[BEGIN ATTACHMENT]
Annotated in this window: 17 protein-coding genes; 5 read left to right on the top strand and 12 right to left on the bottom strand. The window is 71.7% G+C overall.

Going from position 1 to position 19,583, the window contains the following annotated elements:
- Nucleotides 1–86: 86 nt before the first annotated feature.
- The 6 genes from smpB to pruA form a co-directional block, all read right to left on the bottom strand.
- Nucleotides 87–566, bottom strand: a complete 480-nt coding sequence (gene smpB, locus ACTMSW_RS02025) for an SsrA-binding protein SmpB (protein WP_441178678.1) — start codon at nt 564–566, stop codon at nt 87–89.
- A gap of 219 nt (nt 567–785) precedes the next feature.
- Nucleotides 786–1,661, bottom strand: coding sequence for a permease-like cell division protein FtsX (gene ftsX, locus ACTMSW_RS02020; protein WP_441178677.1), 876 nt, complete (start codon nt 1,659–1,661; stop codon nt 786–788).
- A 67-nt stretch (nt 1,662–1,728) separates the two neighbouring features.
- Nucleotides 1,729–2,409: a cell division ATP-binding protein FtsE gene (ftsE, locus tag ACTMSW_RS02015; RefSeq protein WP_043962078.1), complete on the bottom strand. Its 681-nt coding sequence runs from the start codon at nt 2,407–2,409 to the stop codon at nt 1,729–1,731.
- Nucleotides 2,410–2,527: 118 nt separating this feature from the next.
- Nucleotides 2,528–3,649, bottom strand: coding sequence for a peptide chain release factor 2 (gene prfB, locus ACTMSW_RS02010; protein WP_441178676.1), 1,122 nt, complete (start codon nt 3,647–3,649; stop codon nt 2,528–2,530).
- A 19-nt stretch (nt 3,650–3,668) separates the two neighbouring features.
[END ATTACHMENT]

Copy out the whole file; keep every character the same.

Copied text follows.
Annotated in this window: 17 protein-coding genes; 5 read left to right on the top strand and 12 right to left on the bottom strand. The window is 71.7% G+C overall.

Going from position 1 to position 19,583, the window contains the following annotated elements:
- Nucleotides 1–86: 86 nt before the first annotated feature.
- The 6 genes from smpB to pruA form a co-directional block, all read right to left on the bottom strand.
- Nucleotides 87–566, bottom strand: a complete 480-nt coding sequence (gene smpB, locus ACTMSW_RS02025) for an SsrA-binding protein SmpB (protein WP_441178678.1) — start codon at nt 564–566, stop codon at nt 87–89.
- A gap of 219 nt (nt 567–785) precedes the next feature.
- Nucleotides 786–1,661, bottom strand: coding sequence for a permease-like cell division protein FtsX (gene ftsX, locus ACTMSW_RS02020; protein WP_441178677.1), 876 nt, complete (start codon nt 1,659–1,661; stop codon nt 786–788).
- A 67-nt stretch (nt 1,662–1,728) separates the two neighbouring features.
- Nucleotides 1,729–2,409: a cell division ATP-binding protein FtsE gene (ftsE, locus tag ACTMSW_RS02015; RefSeq protein WP_043962078.1), complete on the bottom strand. Its 681-nt coding sequence runs from the start codon at nt 2,407–2,409 to the stop codon at nt 1,729–1,731.
- Nucleotides 2,410–2,527: 118 nt separating this feature from the next.
- Nucleotides 2,528–3,649, bottom strand: coding sequence for a peptide chain release factor 2 (gene prfB, locus ACTMSW_RS02010; protein WP_441178676.1), 1,122 nt, complete (start codon nt 3,647–3,649; stop codon nt 2,528–2,530).
- A 19-nt stretch (nt 3,650–3,668) separates the two neighbouring features.